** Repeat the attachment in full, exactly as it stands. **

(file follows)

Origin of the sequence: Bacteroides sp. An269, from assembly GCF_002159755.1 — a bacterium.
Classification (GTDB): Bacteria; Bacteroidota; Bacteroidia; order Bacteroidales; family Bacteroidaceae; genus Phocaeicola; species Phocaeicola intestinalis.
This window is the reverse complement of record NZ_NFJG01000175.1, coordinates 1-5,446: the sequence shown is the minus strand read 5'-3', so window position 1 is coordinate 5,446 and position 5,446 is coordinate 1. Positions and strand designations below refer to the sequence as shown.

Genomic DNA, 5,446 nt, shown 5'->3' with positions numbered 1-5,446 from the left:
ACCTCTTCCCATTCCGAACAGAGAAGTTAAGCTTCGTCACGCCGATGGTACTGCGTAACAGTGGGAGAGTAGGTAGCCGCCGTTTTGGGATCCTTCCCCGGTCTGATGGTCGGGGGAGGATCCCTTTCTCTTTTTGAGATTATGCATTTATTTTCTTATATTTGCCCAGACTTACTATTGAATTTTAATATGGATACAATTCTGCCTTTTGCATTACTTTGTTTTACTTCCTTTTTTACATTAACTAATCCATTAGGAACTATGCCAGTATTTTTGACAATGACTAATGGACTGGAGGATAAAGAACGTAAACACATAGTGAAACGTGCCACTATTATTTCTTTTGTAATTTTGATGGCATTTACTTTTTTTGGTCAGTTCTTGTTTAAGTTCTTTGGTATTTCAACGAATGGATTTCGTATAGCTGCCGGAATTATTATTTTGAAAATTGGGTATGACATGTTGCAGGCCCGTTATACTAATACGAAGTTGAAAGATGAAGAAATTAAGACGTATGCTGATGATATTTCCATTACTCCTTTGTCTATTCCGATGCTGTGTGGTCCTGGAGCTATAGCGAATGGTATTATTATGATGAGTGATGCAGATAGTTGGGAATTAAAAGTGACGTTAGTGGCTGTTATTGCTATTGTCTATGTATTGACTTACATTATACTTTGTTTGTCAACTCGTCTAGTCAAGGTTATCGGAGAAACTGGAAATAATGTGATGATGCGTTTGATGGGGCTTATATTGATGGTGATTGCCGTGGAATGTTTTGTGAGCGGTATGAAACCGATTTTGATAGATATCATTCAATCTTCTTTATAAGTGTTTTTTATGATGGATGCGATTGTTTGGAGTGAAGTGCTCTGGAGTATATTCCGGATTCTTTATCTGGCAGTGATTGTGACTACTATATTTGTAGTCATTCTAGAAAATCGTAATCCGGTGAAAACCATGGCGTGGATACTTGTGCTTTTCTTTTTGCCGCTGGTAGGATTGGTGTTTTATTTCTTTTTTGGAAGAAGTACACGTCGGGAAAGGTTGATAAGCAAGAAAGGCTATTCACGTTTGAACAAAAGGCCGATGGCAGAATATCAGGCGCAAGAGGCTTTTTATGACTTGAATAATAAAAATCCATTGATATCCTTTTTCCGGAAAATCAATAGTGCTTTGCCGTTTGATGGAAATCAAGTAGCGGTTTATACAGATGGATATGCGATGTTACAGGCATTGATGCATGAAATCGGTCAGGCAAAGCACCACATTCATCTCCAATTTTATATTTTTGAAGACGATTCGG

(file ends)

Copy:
Origin of the sequence: Bacteroides sp. An269, from assembly GCF_002159755.1 — a bacterium.
Classification (GTDB): Bacteria; Bacteroidota; Bacteroidia; order Bacteroidales; family Bacteroidaceae; genus Phocaeicola; species Phocaeicola intestinalis.
This window is the reverse complement of record NZ_NFJG01000175.1, coordinates 1-5,446: the sequence shown is the minus strand read 5'-3', so window position 1 is coordinate 5,446 and position 5,446 is coordinate 1. Positions and strand designations below refer to the sequence as shown.

Genomic DNA, 5,446 nt, shown 5'->3' with positions numbered 1-5,446 from the left:
ACCTCTTCCCATTCCGAACAGAGAAGTTAAGCTTCGTCACGCCGATGGTACTGCGTAACAGTGGGAGAGTAGGTAGCCGCCGTTTTGGGATCCTTCCCCGGTCTGATGGTCGGGGGAGGATCCCTTTCTCTTTTTGAGATTATGCATTTATTTTCTTATATTTGCCCAGACTTACTATTGAATTTTAATATGGATACAATTCTGCCTTTTGCATTACTTTGTTTTACTTCCTTTTTTACATTAACTAATCCATTAGGAACTATGCCAGTATTTTTGACAATGACTAATGGACTGGAGGATAAAGAACGTAAACACATAGTGAAACGTGCCACTATTATTTCTTTTGTAATTTTGATGGCATTTACTTTTTTTGGTCAGTTCTTGTTTAAGTTCTTTGGTATTTCAACGAATGGATTTCGTATAGCTGCCGGAATTATTATTTTGAAAATTGGGTATGACATGTTGCAGGCCCGTTATACTAATACGAAGTTGAAAGATGAAGAAATTAAGACGTATGCTGATGATATTTCCATTACTCCTTTGTCTATTCCGATGCTGTGTGGTCCTGGAGCTATAGCGAATGGTATTATTATGATGAGTGATGCAGATAGTTGGGAATTAAAAGTGACGTTAGTGGCTGTTATTGCTATTGTCTATGTATTGACTTACATTATACTTTGTTTGTCAACTCGTCTAGTCAAGGTTATCGGAGAAACTGGAAATAATGTGATGATGCGTTTGATGGGGCTTATATTGATGGTGATTGCCGTGGAATGTTTTGTGAGCGGTATGAAACCGATTTTGATAGATATCATTCAATCTTCTTTATAAGTGTTTTTTATGATGGATGCGATTGTTTGGAGTGAAGTGCTCTGGAGTATATTCCGGATTCTTTATCTGGCAGTGATTGTGACTACTATATTTGTAGTCATTCTAGAAAATCGTAATCCGGTGAAAACCATGGCGTGGATACTTGTGCTTTTCTTTTTGCCGCTGGTAGGATTGGTGTTTTATTTCTTTTTTGGAAGAAGTACACGTCGGGAAAGGTTGATAAGCAAGAAAGGCTATTCACGTTTGAACAAAAGGCCGATGGCAGAATATCAGGCGCAAGAGGCTTTTTATGACTTGAATAATAAAAATCCATTGATATCCTTTTTCCGGAAAATCAATAGTGCTTTGCCGTTTGATGGAAATCAAGTAGCGGTTTATACAGATGGATATGCGATGTTACAGGCATTGATGCATGAAATCGGTCAGGCAAAGCACCACATTCATCTCCAATTTTATATTTTTGAAGACGATTCGG